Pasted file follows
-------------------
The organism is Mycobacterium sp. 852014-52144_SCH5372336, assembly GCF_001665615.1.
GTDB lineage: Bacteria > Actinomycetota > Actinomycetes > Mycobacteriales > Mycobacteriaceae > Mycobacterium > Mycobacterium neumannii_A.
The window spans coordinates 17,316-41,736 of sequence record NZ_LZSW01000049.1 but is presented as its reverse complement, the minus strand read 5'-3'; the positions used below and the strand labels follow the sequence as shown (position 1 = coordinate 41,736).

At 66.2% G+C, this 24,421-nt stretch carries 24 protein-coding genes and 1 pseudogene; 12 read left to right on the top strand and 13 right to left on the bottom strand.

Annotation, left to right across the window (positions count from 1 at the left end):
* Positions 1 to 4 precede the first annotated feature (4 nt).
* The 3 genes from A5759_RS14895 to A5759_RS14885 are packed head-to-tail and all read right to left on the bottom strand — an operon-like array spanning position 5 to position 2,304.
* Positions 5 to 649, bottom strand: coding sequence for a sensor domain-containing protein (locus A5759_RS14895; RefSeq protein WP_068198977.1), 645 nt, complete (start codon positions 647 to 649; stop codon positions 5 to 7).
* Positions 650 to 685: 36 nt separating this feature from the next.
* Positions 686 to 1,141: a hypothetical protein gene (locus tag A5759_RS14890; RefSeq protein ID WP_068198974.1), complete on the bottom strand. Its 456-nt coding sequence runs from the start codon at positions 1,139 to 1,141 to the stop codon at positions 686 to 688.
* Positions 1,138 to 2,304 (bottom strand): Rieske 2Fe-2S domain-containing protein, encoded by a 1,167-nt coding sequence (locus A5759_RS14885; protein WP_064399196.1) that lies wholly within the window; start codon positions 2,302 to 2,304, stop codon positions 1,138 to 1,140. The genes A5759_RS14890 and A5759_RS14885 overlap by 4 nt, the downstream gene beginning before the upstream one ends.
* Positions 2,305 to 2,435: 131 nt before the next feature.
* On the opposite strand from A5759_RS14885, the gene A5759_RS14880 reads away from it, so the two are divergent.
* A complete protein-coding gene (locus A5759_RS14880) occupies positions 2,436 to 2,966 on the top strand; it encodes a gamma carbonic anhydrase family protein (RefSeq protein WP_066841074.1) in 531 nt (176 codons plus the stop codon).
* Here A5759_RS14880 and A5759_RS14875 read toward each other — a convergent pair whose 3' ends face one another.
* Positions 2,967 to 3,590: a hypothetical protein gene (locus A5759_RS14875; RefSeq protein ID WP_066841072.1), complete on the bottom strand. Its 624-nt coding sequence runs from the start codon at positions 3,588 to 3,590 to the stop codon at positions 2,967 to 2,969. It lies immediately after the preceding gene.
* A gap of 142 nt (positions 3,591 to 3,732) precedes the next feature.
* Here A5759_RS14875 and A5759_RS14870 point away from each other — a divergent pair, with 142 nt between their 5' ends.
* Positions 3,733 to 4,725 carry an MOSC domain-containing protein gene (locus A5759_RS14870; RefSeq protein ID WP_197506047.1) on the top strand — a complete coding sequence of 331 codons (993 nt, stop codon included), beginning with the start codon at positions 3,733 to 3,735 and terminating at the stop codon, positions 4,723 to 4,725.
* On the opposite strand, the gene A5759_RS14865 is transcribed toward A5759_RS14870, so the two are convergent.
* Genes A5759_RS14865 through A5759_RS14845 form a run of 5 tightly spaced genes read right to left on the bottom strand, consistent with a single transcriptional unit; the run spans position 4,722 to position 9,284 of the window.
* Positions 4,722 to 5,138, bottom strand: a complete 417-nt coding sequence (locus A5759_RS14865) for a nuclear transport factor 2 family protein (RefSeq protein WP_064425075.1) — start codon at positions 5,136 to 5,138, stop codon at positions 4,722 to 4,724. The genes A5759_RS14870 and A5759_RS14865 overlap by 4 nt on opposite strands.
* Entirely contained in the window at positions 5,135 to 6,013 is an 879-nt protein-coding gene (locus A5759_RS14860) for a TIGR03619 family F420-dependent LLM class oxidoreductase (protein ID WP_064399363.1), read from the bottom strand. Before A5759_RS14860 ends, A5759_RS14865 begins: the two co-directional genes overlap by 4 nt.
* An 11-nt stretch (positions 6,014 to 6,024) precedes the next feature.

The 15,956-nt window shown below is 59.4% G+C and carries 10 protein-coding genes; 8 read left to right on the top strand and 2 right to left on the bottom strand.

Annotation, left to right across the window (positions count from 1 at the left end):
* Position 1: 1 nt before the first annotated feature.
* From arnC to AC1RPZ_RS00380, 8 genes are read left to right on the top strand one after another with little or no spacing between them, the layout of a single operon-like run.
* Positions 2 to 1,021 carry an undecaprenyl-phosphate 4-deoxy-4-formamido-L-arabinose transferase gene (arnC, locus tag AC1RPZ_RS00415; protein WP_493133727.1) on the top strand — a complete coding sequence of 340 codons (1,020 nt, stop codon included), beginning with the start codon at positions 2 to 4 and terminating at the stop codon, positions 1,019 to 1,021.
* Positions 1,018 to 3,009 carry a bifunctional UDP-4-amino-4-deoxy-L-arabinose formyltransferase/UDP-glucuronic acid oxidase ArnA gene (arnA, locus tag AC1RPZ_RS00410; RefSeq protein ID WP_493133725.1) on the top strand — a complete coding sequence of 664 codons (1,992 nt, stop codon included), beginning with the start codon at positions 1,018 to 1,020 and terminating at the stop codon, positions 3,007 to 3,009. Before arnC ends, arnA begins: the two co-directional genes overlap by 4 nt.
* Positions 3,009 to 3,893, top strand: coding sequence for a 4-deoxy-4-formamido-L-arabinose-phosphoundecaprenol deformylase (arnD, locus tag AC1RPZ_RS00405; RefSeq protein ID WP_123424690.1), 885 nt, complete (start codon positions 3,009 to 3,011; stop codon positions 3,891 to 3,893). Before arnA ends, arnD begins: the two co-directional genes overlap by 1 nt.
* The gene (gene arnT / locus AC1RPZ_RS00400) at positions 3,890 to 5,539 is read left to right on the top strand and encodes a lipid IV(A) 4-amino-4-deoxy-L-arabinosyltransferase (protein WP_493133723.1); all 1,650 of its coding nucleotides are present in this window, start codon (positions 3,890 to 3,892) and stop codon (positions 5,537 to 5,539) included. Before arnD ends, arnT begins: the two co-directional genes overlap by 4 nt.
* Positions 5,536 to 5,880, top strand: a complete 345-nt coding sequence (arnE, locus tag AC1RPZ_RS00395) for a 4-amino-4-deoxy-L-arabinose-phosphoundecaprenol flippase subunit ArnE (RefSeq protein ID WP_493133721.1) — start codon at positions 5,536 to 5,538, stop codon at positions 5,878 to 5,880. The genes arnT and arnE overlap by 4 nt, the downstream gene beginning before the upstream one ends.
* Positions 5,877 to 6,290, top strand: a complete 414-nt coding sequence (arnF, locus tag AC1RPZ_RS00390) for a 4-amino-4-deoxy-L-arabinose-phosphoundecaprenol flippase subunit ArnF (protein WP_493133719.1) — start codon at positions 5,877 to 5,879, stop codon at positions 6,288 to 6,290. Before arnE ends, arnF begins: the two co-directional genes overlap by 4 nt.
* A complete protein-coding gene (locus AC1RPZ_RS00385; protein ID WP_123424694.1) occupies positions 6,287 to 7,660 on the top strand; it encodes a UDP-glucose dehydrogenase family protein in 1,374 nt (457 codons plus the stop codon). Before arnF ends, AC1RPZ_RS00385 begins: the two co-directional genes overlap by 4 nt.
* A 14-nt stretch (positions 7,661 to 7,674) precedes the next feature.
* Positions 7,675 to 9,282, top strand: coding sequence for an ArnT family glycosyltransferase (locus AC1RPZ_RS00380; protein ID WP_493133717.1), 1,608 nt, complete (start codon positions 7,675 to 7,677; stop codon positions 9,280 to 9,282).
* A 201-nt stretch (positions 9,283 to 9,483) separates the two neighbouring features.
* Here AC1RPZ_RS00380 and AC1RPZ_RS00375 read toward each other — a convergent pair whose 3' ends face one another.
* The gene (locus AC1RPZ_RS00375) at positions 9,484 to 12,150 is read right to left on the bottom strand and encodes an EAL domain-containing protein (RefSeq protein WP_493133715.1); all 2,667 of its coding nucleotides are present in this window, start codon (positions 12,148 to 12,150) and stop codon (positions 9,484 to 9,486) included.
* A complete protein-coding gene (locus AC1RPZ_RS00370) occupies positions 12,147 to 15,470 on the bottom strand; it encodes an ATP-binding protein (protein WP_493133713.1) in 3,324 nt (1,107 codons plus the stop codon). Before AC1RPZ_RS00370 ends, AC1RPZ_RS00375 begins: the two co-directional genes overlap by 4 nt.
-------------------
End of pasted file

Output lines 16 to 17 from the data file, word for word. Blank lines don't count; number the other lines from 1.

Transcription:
* Positions 2,967 to 3,590: a hypothetical protein gene (locus A5759_RS14875; RefSeq protein ID WP_066841072.1), complete on the bottom strand. Its 624-nt coding sequence runs from the start codon at positions 3,588 to 3,590 to the stop codon at positions 2,967 to 2,969. It lies immediately after the preceding gene.
* A gap of 142 nt (positions 3,591 to 3,732) precedes the next feature.